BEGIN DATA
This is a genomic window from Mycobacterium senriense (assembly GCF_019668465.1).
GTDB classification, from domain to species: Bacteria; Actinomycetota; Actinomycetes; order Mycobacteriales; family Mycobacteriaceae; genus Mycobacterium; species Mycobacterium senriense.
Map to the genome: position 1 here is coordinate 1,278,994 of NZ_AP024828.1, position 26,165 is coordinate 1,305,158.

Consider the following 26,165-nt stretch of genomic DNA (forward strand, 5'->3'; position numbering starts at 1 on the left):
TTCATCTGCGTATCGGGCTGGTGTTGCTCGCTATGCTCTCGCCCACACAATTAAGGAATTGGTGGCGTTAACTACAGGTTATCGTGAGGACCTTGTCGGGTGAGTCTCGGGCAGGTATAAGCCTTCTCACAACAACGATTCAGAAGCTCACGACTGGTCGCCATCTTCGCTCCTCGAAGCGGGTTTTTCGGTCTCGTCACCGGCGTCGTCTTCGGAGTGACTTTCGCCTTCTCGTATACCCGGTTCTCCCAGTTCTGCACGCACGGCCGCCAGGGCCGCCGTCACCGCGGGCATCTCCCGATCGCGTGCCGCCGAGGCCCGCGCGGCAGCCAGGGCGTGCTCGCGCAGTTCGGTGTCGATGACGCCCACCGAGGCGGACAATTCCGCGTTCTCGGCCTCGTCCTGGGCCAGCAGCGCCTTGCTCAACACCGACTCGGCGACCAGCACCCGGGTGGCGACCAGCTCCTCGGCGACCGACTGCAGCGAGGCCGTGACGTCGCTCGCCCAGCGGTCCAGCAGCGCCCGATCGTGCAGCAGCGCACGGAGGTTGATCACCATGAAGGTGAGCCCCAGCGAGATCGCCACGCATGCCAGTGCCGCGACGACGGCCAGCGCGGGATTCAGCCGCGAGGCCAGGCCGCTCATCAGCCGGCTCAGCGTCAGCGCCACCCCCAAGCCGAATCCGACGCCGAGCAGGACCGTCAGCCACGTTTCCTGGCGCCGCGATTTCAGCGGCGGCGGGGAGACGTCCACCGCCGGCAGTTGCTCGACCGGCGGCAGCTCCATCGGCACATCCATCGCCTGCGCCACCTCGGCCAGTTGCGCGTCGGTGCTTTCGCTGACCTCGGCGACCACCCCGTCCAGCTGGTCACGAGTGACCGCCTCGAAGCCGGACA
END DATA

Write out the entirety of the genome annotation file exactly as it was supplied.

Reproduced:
This is a genomic window from Mycobacterium senriense (assembly GCF_019668465.1).
GTDB classification, from domain to species: Bacteria; Actinomycetota; Actinomycetes; order Mycobacteriales; family Mycobacteriaceae; genus Mycobacterium; species Mycobacterium senriense.
Map to the genome: position 1 here is coordinate 1,278,994 of NZ_AP024828.1, position 26,165 is coordinate 1,305,158.

Consider the following 26,165-nt stretch of genomic DNA (forward strand, 5'->3'; position numbering starts at 1 on the left):
TTCATCTGCGTATCGGGCTGGTGTTGCTCGCTATGCTCTCGCCCACACAATTAAGGAATTGGTGGCGTTAACTACAGGTTATCGTGAGGACCTTGTCGGGTGAGTCTCGGGCAGGTATAAGCCTTCTCACAACAACGATTCAGAAGCTCACGACTGGTCGCCATCTTCGCTCCTCGAAGCGGGTTTTTCGGTCTCGTCACCGGCGTCGTCTTCGGAGTGACTTTCGCCTTCTCGTATACCCGGTTCTCCCAGTTCTGCACGCACGGCCGCCAGGGCCGCCGTCACCGCGGGCATCTCCCGATCGCGTGCCGCCGAGGCCCGCGCGGCAGCCAGGGCGTGCTCGCGCAGTTCGGTGTCGATGACGCCCACCGAGGCGGACAATTCCGCGTTCTCGGCCTCGTCCTGGGCCAGCAGCGCCTTGCTCAACACCGACTCGGCGACCAGCACCCGGGTGGCGACCAGCTCCTCGGCGACCGACTGCAGCGAGGCCGTGACGTCGCTCGCCCAGCGGTCCAGCAGCGCCCGATCGTGCAGCAGCGCACGGAGGTTGATCACCATGAAGGTGAGCCCCAGCGAGATCGCCACGCATGCCAGTGCCGCGACGACGGCCAGCGCGGGATTCAGCCGCGAGGCCAGGCCGCTCATCAGCCGGCTCAGCGTCAGCGCCACCCCCAAGCCGAATCCGACGCCGAGCAGGACCGTCAGCCACGTTTCCTGGCGCCGCGATTTCAGCGGCGGCGGGGAGACGTCCACCGCCGGCAGTTGCTCGACCGGCGGCAGCTCCATCGGCACATCCATCGCCTGCGCCACCTCGGCCAGTTGCGCGTCGGTGCTTTCGCTGACCTCGGCGACCACCCCGTCCAGCTGGTCACGAGTGACCGCCTCGAAGCCGGACA